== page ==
I hear you about the no structure or place to get physical activity; the lack of scheduled physical activity would have been a bigger problem when she was younger. But now, DD is following in the true teen fashion of becoming sloth-like. At least she'll have PE every day next semester (required to take .5 credits in PE to graduate), though there of course is no other organized physical activity required, and she's not the athletic sort, at least not having the interest or skill to join an athletic team, for example.

Given our commute, her busy after school schedule, and homework, there is little time to exercise (although we do have a decent work out room in our house with bike, treadmill, weights, and a TV to watch. But she'd rather hide in her room to "do homework", errrrr... play games and chat with friends, while doing her homework, sometimes. Needless to say, we are working on that, with limited success. She's really going to have less time next semester with her class load, so hopefully that'll we'll get that sorted out without too much pain.

She did go on a long hike today with DH and some friends; in her brain somewhere she realizes that she needs to be more active. And when she's not busy after school, she loves to play with DS and his fellow schoolmates at the park right after school gets out (DS, on the other hand, HAS to get more physical activity outside of school time, even with up to 3 recesses during the day - his teacher really appreciates the calming effect of that extra play! ;-)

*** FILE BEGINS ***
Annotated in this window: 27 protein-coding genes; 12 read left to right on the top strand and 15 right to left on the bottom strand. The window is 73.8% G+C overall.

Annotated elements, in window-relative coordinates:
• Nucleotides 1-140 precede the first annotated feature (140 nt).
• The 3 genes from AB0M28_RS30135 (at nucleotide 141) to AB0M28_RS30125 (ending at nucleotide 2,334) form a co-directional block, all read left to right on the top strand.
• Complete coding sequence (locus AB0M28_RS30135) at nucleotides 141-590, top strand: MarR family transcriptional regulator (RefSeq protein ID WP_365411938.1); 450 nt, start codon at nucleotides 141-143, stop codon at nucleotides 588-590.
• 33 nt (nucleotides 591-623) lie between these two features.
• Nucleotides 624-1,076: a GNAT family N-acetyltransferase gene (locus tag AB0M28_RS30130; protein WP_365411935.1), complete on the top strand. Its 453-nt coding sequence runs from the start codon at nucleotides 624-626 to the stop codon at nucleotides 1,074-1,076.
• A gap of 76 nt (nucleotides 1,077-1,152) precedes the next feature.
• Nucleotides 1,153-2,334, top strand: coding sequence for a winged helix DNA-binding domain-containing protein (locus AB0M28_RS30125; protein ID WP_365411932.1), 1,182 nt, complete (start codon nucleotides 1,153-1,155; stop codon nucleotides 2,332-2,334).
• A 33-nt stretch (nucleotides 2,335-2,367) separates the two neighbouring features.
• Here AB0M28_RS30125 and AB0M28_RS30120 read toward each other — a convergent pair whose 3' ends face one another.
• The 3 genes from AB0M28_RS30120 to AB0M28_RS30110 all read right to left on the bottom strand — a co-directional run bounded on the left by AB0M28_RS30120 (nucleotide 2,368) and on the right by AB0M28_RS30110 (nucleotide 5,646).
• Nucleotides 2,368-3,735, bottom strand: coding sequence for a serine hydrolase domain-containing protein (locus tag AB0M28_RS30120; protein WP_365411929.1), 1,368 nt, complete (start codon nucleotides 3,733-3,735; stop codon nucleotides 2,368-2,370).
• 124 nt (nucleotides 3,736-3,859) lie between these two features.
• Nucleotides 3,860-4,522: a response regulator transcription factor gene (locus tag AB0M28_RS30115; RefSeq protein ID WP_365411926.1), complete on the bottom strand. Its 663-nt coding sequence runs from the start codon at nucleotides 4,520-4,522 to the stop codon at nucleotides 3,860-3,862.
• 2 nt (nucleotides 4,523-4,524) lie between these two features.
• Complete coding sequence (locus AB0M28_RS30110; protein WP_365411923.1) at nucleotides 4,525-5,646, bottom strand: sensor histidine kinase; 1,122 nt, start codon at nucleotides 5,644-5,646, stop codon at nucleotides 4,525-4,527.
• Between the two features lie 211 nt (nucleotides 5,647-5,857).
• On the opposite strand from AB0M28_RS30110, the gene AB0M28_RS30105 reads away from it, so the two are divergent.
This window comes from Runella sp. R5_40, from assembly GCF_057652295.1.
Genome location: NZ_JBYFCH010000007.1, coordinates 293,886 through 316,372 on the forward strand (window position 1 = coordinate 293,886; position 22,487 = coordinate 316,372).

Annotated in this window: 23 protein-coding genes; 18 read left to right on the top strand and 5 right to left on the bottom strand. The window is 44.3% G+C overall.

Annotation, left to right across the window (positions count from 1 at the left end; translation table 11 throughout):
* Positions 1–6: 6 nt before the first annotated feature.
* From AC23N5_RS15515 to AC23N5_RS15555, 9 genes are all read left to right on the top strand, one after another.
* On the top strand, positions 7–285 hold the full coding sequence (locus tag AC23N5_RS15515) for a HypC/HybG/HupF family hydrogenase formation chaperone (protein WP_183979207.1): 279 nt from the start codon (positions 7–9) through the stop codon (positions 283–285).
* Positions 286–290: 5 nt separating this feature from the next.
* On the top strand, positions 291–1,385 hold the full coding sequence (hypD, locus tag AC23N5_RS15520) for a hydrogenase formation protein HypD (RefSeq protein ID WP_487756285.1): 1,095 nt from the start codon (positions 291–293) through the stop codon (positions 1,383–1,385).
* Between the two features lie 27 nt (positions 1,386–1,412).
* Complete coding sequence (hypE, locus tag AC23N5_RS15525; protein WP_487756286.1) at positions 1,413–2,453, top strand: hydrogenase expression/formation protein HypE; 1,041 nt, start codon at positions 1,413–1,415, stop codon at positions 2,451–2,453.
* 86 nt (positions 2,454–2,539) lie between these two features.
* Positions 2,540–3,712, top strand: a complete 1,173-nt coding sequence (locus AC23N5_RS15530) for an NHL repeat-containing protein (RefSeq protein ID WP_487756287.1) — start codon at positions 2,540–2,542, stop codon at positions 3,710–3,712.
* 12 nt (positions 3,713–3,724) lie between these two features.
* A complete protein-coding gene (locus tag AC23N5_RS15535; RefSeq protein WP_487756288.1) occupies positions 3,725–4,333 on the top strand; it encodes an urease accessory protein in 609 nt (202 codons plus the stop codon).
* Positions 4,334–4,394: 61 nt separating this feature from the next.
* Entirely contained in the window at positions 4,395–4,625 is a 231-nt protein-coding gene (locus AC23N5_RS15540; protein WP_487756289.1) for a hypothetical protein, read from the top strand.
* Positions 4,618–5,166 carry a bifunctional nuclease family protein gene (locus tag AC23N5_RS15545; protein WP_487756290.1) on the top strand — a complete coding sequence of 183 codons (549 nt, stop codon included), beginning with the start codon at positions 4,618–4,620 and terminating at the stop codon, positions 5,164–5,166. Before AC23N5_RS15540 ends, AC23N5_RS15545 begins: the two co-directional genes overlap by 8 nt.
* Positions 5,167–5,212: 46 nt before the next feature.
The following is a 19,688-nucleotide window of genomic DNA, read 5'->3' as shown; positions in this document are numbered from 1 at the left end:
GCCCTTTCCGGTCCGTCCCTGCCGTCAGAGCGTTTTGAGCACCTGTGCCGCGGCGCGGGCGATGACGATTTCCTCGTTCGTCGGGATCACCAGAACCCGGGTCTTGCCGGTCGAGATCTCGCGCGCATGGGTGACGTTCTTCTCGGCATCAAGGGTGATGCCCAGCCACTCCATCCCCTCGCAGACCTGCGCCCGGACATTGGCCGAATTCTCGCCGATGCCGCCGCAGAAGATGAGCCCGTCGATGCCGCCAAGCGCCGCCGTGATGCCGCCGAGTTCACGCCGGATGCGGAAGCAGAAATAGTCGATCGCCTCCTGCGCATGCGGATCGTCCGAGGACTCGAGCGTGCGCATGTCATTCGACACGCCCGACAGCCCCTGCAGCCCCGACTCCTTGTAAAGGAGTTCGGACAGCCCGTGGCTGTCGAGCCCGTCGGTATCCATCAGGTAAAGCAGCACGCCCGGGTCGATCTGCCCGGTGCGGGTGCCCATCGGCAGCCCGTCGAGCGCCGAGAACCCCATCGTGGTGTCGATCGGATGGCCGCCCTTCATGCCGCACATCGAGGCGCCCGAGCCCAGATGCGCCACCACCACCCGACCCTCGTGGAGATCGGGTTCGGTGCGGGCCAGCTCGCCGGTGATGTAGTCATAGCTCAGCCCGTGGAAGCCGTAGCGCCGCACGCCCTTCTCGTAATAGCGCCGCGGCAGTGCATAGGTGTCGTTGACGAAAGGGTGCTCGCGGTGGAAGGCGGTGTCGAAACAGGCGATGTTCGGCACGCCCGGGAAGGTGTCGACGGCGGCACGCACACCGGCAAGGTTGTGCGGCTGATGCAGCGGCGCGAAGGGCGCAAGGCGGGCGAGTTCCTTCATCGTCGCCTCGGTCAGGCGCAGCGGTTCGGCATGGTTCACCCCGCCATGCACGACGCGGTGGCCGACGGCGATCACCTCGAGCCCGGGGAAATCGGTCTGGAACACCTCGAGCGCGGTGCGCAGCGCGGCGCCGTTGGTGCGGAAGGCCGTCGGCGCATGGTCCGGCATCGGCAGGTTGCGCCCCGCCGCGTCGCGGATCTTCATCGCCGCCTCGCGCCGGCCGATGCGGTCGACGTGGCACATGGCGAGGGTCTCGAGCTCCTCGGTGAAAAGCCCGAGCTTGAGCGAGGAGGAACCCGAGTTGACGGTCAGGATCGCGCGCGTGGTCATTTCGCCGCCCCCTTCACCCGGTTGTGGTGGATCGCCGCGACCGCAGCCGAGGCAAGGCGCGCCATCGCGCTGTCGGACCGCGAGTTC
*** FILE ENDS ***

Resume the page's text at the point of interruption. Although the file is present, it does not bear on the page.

I hope that you find a way to solve the lack of organized physical activity during your DD's day. As kids get farther along in school, there are few daily outlets for physical activity, which is so hard for those who REALLY need it!

Becky, mom to two - DD ('00) and DS ('08)
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#35 of 35 Old 01-02-2014, 06:11 PM
 
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Originally Posted by oaksie68 View Post

I hear you about the no structure or place to get physical activity; the lack of scheduled physical activity would have been a bigger problem when she was younger. But now, DD is following in the true teen fashion of becoming sloth-like. 

 

This is one thing I love for my teens about our local school: it starts at 9 a.m. with 45 minutes of physical activity. There's a choice of two: typically one is indoors and one is outdoors, one is team-based and one is not. Trail-running, bodyweight strength conditioning, snowshoeing, soccer, badminton, hip-hop dance, hauling wheelbarrows of mulch in the school garden, a variety of possibilities depending on the season. My province has mandated Daily Physical Activity, minimum 30 minutes, as part of the curriculum, and I love how our school has implemented it. With all the concern over achievement standards and good evidence to support the idea that 30 minutes of physical activity will improve math and literacy scores more than devoting the extra 30 minutes to math and literacy, I'm surprised this isn't more common.

 

Glad to get the wonderful update, in any case!

 

Miranda